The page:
Nuestra Historia: Developing an Exhibit on the History of Duke’s Latinx Students

Visitors gather at the opening of “Our History, Our Voice/Nuestra Historia, Nuestra Voz.” The exhibition was on display in the Chappell Family Gallery, January-July 2022.

The following excerpt is from Dr. Cecilia Marquez, Hunt Family Assistant Professor of History. Dr. Marquez was one of the speakers at an event celebrating the exhibition, Our History, Our Voice/Nuestra Historia, Nuestra Voz. The exhibition was on display in the Chappell Family Gallery from January through July 2022.

I came to Duke as an Assistant Professor in the History Department in August 2019. Nine months later, just after I had found a doctor, a grocery store, and a routine, the world shut down as a result of the COVID-19 pandemic. Along with my students, I was reaching for some kind normalcy and some kind of optimism in what was an increasingly bleak world of quarantines, Zoom calls, and isolation. The exhibition Our History, Our Voice/Nuestra Historia, Nuestra Voz can’t be understood outside of this context. As much as the exhibition was a call for recognition, it also became a way to build community when we were scattered across several states.

It feels almost clichéd to say I learned as much from my students as I taught them, and yet it’s true. The students I have encountered at Duke, and those who curated this project, are some of the most resilient and dedicated young people I have ever known. I watched these undergrads withstand an unprecedented and generational trauma because of COVID-19. Through that they produced something truly beautiful and supported each other in the process. Their vision and dedication to this project was the fuel that made it all possible.

 

“In high school, as an AP US history student, my burning question was constantly: where are Latinos in US history? Where were we in the Civil War? Where were we in World War II, and in other big moments in US history? That was my constant burning question.”   Elizabeth Barahona

 

The exhibition is a testament to all parts of Duke really working together: faculty, staff, and students. Too often the emphasis at Duke is on faculty and students but this exhibition would not have been possible without library staff who led the way as we learned what it meant to create an exhibition.

Members of the exhibit curatorial team (left to right): Joan Munne’, Senior Lecturer of Romance Language, Elizabeth Barahona (T ’18), Carlo-Alfonso Garza (T ’22), Benjamin Romero (T ’21), Juanita Vargas Ibanez (T ’23), Karina Moreno Bueno (T ’21), Gabriela Fonseca (T ’22), Leticia Flores, Senior Clinical Research Specialist at Duke University Health System, Damary Gutierrez Hernandez (T ’22), Cecilia Marquez, Hunt Family Assistant Professor of History.

During this project, Assistant University Archivist Amy McDonald taught dozens of my students how to discover and engage with archival material. Meg Brown, head of Exhibition Services, taught them how to make an exhibit, construct a project, and reimagine it again and again. Teaching Latinx history these past two years was a collaborative endeavor with Amy, Meg, and my co-conspirator in this project, Senior Lecturer in Romance Studies, Joan Munné, as we imagined this exhibition and brought it to fruition. At every step, I was reminded that the work we do at Duke is a collective and community effort that is not possible without the library and its staff.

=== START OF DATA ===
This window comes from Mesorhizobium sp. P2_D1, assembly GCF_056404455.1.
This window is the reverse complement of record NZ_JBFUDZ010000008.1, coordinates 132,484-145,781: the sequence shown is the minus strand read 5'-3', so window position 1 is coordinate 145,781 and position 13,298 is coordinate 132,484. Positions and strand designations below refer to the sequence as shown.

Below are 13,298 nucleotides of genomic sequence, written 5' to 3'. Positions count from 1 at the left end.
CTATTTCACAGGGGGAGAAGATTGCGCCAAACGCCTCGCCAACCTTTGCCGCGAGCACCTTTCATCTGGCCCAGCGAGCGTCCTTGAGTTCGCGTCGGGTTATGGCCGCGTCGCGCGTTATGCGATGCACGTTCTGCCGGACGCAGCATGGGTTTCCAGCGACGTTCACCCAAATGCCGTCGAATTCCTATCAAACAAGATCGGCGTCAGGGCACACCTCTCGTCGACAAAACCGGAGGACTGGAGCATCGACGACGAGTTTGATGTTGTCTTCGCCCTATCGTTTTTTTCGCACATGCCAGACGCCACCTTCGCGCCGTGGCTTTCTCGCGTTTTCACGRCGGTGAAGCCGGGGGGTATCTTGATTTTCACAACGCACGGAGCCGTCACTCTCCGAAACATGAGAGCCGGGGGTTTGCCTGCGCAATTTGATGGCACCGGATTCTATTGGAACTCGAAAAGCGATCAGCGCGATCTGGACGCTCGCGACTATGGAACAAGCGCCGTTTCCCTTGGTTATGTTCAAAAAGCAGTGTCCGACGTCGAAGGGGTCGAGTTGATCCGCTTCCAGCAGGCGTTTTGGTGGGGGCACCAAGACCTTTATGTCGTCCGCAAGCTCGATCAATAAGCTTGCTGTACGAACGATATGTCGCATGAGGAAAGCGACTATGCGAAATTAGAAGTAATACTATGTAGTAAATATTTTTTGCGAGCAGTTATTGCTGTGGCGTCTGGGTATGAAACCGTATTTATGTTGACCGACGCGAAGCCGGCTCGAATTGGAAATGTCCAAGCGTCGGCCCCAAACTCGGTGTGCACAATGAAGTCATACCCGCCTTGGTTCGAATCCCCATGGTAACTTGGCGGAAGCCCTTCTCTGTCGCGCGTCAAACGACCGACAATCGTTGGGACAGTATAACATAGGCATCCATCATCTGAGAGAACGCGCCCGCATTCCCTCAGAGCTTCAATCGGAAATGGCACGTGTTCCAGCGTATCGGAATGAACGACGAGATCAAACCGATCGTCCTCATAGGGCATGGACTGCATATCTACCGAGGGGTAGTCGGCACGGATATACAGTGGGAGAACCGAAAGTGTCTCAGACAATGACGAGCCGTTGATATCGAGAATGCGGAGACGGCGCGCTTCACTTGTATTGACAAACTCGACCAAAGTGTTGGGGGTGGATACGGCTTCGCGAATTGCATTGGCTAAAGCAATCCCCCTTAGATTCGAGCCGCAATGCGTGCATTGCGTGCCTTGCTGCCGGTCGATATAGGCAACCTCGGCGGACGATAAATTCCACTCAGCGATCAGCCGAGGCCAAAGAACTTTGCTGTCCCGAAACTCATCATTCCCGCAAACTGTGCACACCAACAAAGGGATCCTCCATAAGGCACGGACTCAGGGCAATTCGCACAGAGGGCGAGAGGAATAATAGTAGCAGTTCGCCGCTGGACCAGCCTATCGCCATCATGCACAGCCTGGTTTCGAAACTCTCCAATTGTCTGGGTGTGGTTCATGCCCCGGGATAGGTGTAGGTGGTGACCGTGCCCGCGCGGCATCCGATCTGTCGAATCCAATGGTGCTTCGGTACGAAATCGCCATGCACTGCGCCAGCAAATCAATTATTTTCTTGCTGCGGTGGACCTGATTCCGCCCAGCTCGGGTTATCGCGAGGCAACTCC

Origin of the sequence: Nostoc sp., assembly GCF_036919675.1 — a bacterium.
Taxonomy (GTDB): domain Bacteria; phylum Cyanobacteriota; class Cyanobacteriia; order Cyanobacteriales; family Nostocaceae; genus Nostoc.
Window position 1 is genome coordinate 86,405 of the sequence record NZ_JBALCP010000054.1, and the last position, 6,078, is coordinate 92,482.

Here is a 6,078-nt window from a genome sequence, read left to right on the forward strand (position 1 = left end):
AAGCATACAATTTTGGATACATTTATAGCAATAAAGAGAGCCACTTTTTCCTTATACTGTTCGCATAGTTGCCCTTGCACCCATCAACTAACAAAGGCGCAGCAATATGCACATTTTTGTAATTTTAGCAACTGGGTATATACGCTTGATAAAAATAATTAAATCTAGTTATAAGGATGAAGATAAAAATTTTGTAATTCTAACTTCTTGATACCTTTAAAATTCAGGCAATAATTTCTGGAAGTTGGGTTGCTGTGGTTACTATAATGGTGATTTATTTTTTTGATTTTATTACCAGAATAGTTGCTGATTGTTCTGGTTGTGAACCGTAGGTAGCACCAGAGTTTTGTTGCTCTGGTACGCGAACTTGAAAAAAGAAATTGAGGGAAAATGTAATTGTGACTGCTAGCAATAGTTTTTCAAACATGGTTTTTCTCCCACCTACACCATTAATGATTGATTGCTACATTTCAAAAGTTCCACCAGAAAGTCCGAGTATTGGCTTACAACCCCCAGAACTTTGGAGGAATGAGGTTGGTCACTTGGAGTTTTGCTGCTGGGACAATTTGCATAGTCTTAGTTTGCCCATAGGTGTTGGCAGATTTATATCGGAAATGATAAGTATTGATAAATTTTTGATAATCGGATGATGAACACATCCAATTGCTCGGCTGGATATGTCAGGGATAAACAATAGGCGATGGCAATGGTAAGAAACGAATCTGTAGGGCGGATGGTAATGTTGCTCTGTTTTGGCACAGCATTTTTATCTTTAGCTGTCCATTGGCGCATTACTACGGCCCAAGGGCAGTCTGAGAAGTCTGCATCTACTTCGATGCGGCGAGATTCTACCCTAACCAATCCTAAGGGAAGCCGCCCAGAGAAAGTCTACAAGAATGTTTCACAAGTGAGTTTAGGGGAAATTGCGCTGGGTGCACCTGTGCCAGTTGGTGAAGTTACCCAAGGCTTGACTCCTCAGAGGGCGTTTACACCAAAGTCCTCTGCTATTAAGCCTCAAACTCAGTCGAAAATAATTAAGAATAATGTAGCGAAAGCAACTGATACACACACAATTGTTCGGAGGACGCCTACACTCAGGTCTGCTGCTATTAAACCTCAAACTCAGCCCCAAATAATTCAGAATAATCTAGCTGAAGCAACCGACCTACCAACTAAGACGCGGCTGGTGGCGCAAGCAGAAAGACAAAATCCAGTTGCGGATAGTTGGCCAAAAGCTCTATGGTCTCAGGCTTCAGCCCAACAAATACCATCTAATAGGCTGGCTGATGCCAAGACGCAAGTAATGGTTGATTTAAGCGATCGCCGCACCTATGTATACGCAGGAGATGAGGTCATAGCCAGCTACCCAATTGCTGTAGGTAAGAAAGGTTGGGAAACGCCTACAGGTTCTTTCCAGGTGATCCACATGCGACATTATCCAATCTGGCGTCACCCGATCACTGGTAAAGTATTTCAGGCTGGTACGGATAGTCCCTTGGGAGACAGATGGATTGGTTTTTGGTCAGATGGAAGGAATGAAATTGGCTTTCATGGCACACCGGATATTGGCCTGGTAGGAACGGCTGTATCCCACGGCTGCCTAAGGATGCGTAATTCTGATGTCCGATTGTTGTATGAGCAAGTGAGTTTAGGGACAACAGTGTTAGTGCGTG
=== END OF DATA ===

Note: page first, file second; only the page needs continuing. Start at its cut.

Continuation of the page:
“[This exhibit] It’s history in the making. You are witnessing history right now. It’s time to hear about those other stories. Those brown stories that have been here, but are not told because no one is asking us or writing about us.” Elmer Orellana

 

It is my hope that this exhibition is the beginning of telling the history of Latinxs at Duke, not the end. There are many voices that were not represented in the exhibition, maybe some reading this now. The exhibit opened during Black History Month, making us acutely aware that Black Latinx students could not attend Duke until March 1961, when Duke first accepted Black students. Generations of Latinx students were systematically excluded as a result of Duke’s racist admissions policies. Early research from Dr. Javier Wallace, a Postdoctoral Fellow at Duke, suggests that during this time Black Latinx students found a home at North Carolina Central University (NCCU). The absence of their stories in the early period of the exhibition is notable and an urgently needed future direction of this project. In the process of constructing this exhibition and future projects like this one, we also construct a fuller and more representative archive of what the Latinx community looks like at Duke.

Nuestra Historia was sponsored by the Duke University Libraries and the following Duke entities: Latino/a Studies in the Global South Program, History Department, Romance Studies Department, the Provosts’ office, Dean Valerie Ashby, the Dean of Humanities, the Forum for Scholars and Publics, and the Franklin Humanities Institute who funded a Story+ Program to continue the work of this exhibit in the digital sphere.

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